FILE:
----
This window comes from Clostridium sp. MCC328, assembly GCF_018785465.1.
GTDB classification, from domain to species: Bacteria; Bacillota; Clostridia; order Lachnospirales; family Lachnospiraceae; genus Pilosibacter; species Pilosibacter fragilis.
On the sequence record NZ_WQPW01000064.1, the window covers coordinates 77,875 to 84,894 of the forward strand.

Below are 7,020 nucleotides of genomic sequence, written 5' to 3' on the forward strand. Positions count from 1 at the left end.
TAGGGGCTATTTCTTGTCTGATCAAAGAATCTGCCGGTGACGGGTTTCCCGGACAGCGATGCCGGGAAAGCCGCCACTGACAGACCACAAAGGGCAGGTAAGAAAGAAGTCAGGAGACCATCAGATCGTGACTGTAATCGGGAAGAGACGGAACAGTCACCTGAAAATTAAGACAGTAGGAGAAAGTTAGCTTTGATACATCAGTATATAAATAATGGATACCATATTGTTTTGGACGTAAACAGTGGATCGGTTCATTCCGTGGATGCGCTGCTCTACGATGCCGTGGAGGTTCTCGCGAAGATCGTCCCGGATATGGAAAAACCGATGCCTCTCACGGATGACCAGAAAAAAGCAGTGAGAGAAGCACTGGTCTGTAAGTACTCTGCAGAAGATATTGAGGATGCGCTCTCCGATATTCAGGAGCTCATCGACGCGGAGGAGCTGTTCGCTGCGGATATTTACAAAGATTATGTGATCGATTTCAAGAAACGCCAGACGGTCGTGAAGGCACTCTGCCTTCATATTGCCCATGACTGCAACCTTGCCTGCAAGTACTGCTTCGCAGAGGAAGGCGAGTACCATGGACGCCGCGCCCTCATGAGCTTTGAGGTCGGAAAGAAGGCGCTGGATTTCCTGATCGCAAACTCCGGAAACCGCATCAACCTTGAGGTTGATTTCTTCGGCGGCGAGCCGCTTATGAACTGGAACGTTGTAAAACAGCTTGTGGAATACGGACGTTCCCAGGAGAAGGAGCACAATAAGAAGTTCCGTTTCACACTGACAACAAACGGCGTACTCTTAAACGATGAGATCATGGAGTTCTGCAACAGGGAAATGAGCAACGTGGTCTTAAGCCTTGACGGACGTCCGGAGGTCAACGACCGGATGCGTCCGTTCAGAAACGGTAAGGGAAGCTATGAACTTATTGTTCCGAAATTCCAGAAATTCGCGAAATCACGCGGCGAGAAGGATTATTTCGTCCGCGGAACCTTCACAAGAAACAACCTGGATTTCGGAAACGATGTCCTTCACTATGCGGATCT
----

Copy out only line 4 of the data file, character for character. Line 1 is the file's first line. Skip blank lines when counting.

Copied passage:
Below are 7,020 nucleotides of genomic sequence, written 5' to 3' on the forward strand. Positions count from 1 at the left end.